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Fordsburg Fighter, the journey of an MK volunteer




 
 
FORDSBURG FIGHTER
the journey of an MK volunteer
 
AMIN CAJEE as told to Terry Bell
 
Face2face
 
ISBN  9 780994 674425  
 
 
An increasing chorus of dissenting voices is beginning to confirm long held suspicions that Umkhonto We Sizwe (MK) the armed wing of the African National Congress (ANC) was anything but an army.
This view will hold because there is nothing from the archives of the former liberation movement to disprove it.
Those who were recruited to fight in its uniform say ‘we never had an armed struggle’ and the father of these forces Oliver Reginald Tambo, God bless his dear soul, is variedly reported as having described the much punted Wankie and Sipolilo excursions as ‘an heroic failure’.
Amin Cajee says: “Sitting in London and recruiting people to into South Africa to bring in banned literature while attending international conferences and meetings does not constitute an armed struggle.”
This book, detailing “the journey of an MK volunteer”, is an indictment on the triumphalists who’d want to fool us into believing this untrained and undisciplined collection of men was even a phantom of an army ready for full combat war.   
Forget about the successes of war because MK knew none.
Go with Cajee into the Kongwa camp in Dar es Salaam where Joe Modise was the ogre in residence. If he was not holding back supplies, he was expecting combatants to shine his boots, throw a glass of water down his gullet as if he had no arms to drink it himself or just be a tribal bigot who thought the Xhosa wanted to run MK to the detriment of the Zulu and the Tswana.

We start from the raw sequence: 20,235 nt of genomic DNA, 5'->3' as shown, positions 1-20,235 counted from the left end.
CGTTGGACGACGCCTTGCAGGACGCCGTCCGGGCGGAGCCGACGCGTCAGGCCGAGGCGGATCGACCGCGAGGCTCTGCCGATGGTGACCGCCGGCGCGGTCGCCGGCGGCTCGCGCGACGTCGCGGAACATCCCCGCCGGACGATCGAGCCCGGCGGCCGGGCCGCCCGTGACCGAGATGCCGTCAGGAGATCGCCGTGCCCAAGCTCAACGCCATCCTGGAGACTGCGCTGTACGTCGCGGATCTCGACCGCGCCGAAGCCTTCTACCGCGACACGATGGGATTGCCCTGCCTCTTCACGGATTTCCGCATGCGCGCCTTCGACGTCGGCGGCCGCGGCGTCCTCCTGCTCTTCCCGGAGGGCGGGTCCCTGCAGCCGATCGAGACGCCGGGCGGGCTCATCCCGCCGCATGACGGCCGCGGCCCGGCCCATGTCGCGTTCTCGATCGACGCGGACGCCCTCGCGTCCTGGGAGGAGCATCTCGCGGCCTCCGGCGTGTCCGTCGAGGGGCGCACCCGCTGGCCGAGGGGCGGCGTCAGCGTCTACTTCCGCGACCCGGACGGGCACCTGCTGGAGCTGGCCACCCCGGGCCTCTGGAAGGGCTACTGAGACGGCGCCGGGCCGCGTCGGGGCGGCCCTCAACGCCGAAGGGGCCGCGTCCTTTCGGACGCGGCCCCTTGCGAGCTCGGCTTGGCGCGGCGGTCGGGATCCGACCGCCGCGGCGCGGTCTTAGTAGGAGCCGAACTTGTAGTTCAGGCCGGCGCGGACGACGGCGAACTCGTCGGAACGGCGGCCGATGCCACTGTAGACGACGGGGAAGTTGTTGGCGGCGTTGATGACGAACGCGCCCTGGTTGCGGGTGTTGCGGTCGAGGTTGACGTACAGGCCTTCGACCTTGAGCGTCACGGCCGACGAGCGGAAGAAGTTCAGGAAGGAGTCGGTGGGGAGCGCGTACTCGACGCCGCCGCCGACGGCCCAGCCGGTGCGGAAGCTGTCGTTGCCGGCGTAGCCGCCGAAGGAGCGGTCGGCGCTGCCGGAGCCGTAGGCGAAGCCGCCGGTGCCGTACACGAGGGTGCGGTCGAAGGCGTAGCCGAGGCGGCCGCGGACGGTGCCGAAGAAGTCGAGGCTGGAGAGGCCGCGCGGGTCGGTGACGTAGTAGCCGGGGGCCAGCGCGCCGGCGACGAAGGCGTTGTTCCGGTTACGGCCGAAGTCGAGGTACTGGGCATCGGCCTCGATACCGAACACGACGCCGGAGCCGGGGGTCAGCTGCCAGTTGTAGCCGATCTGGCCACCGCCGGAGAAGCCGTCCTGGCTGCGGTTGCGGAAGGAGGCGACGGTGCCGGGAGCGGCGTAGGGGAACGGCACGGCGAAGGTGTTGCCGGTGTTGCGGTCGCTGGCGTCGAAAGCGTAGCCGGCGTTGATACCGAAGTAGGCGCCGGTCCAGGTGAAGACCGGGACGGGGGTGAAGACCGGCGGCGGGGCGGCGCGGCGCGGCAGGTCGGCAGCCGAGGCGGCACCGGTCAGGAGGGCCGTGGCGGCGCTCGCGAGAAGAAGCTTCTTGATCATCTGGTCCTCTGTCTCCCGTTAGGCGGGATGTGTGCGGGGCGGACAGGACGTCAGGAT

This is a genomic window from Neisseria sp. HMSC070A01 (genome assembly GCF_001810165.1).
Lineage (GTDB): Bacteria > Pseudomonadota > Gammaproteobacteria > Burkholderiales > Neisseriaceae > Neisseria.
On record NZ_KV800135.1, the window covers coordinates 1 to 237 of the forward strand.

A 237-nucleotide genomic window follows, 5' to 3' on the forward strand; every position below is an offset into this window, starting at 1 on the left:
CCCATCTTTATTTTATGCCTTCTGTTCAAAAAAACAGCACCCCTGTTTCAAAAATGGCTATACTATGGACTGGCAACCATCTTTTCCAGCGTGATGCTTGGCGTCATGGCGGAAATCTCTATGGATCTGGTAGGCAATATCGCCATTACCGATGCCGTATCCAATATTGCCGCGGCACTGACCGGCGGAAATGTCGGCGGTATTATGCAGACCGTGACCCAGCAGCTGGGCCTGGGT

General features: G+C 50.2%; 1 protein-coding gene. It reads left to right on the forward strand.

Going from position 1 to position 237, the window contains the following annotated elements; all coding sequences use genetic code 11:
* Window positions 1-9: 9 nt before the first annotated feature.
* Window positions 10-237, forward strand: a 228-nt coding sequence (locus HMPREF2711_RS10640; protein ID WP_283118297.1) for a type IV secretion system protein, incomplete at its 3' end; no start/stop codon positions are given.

As commander he expected to launch men across the Zambezi River to go engage the Rhodesians in war and those who were recalcitrant he lambasted as spineless cowards.
What did he do when he was dared to cross the river himself, lead from the front?
He walked away!
In exile in Tanzania, Modise was preoccupied with turning out resplendent in new clothes when his men were without uniform and were forced to steal one another’s fatigues, sometimes to sell to the locals.
If Cajee had not been at Kongwa, this book would have read like a personal attack on a dead man unable to answer for himself.
Modise just doesn’t come out of these 175 pages (where Cajee’s account ends) smelling of roses.
Kongwa was a hotbed of tribalism, sad for an army of men who ostensibly wished to return home to fight all the prejudice represented in Apartheid.
That he was of Indian origin – the first of two comrades to skip the country to sign up for MK – did not help matters.
MK cadres were sentenced to death for the minutest of transgressions and trumped-up charges. The whim of those like Modise held sway.
This is a disturbing book and one understands why Cajee (who changed his name from Aminoddin Kajee) did not want to tell it. It had to take a lot of cajoling by Terry Bell to finally get him to open up.
The tale of why he changed his name is a further blot on the supposedly heroic tale of MK.
Like many other cadres before him, Cajee was running away from certain death at the hands of his one-time comrades.
This is the third such book in three years. Soon the dirty linen of MK will be hung out to dry.
The story proper of how people were killed in ANC camps is still mired in secrecy. Soon the veil will lift if those like Cajee, Thula Bopela and Stanley Manong gradually find their voices and are kept awake by their consciences.
This is how he ends his story: “I do accept criticism of my choice from those few of my comrades who survived the tragedies of Wankie, Angola and elsewhere. If I bow my head it is to those who understood the military futility, but who decided it was better to to die fighting than to flee. I took the path of flight because I thought I could make a better contribution to the wider struggle by living. That was my decision and I am happy to live with it.”   
Who can blame him?
 
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